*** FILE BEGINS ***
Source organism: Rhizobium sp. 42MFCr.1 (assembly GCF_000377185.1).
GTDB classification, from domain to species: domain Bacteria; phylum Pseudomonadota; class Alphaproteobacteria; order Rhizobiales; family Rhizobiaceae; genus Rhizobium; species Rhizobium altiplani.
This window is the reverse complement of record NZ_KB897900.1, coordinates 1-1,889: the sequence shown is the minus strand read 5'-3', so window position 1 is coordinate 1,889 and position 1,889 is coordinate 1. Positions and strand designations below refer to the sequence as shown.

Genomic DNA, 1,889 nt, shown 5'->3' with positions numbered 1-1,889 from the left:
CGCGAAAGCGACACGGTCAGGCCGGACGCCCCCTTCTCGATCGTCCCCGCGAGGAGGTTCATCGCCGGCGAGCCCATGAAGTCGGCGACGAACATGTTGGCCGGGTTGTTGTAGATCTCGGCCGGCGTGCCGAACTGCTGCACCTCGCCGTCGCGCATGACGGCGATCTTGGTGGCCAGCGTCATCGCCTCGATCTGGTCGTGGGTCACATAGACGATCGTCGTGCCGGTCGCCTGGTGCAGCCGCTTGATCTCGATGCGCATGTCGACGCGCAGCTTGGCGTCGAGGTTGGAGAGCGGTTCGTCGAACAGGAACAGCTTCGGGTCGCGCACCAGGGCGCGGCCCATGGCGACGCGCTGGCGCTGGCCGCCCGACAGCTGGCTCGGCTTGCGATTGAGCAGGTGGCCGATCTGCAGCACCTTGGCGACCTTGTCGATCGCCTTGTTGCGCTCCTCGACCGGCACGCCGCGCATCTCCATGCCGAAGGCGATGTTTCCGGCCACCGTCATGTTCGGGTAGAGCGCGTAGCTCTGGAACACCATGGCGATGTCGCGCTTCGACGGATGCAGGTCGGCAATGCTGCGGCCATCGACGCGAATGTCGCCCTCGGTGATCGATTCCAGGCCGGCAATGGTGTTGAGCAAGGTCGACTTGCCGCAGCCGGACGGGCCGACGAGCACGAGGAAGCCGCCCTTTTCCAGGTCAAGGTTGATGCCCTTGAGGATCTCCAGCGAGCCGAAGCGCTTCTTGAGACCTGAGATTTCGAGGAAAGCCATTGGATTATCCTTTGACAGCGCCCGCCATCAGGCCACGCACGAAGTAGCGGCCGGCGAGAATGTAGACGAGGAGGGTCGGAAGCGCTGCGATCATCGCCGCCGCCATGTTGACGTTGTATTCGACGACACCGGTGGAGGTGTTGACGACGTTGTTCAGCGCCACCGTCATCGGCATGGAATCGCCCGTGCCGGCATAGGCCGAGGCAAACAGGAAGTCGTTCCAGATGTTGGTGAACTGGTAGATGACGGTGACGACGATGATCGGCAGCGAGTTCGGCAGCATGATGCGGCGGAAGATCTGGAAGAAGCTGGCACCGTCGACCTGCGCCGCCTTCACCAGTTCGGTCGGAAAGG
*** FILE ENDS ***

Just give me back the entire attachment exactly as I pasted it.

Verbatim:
Source organism: Rhizobium sp. 42MFCr.1 (assembly GCF_000377185.1).
GTDB classification, from domain to species: domain Bacteria; phylum Pseudomonadota; class Alphaproteobacteria; order Rhizobiales; family Rhizobiaceae; genus Rhizobium; species Rhizobium altiplani.
This window is the reverse complement of record NZ_KB897900.1, coordinates 1-1,889: the sequence shown is the minus strand read 5'-3', so window position 1 is coordinate 1,889 and position 1,889 is coordinate 1. Positions and strand designations below refer to the sequence as shown.

Genomic DNA, 1,889 nt, shown 5'->3' with positions numbered 1-1,889 from the left:
CGCGAAAGCGACACGGTCAGGCCGGACGCCCCCTTCTCGATCGTCCCCGCGAGGAGGTTCATCGCCGGCGAGCCCATGAAGTCGGCGACGAACATGTTGGCCGGGTTGTTGTAGATCTCGGCCGGCGTGCCGAACTGCTGCACCTCGCCGTCGCGCATGACGGCGATCTTGGTGGCCAGCGTCATCGCCTCGATCTGGTCGTGGGTCACATAGACGATCGTCGTGCCGGTCGCCTGGTGCAGCCGCTTGATCTCGATGCGCATGTCGACGCGCAGCTTGGCGTCGAGGTTGGAGAGCGGTTCGTCGAACAGGAACAGCTTCGGGTCGCGCACCAGGGCGCGGCCCATGGCGACGCGCTGGCGCTGGCCGCCCGACAGCTGGCTCGGCTTGCGATTGAGCAGGTGGCCGATCTGCAGCACCTTGGCGACCTTGTCGATCGCCTTGTTGCGCTCCTCGACCGGCACGCCGCGCATCTCCATGCCGAAGGCGATGTTTCCGGCCACCGTCATGTTCGGGTAGAGCGCGTAGCTCTGGAACACCATGGCGATGTCGCGCTTCGACGGATGCAGGTCGGCAATGCTGCGGCCATCGACGCGAATGTCGCCCTCGGTGATCGATTCCAGGCCGGCAATGGTGTTGAGCAAGGTCGACTTGCCGCAGCCGGACGGGCCGACGAGCACGAGGAAGCCGCCCTTTTCCAGGTCAAGGTTGATGCCCTTGAGGATCTCCAGCGAGCCGAAGCGCTTCTTGAGACCTGAGATTTCGAGGAAAGCCATTGGATTATCCTTTGACAGCGCCCGCCATCAGGCCACGCACGAAGTAGCGGCCGGCGAGAATGTAGACGAGGAGGGTCGGAAGCGCTGCGATCATCGCCGCCGCCATGTTGACGTTGTATTCGACGACACCGGTGGAGGTGTTGACGACGTTGTTCAGCGCCACCGTCATCGGCATGGAATCGCCCGTGCCGGCATAGGCCGAGGCAAACAGGAAGTCGTTCCAGATGTTGGTGAACTGGTAGATGACGGTGACGACGATGATCGGCAGCGAGTTCGGCAGCATGATGCGGCGGAAGATCTGGAAGAAGCTGGCACCGTCGACCTGCGCCGCCTTCACCAGTTCGGTCGGAAAGG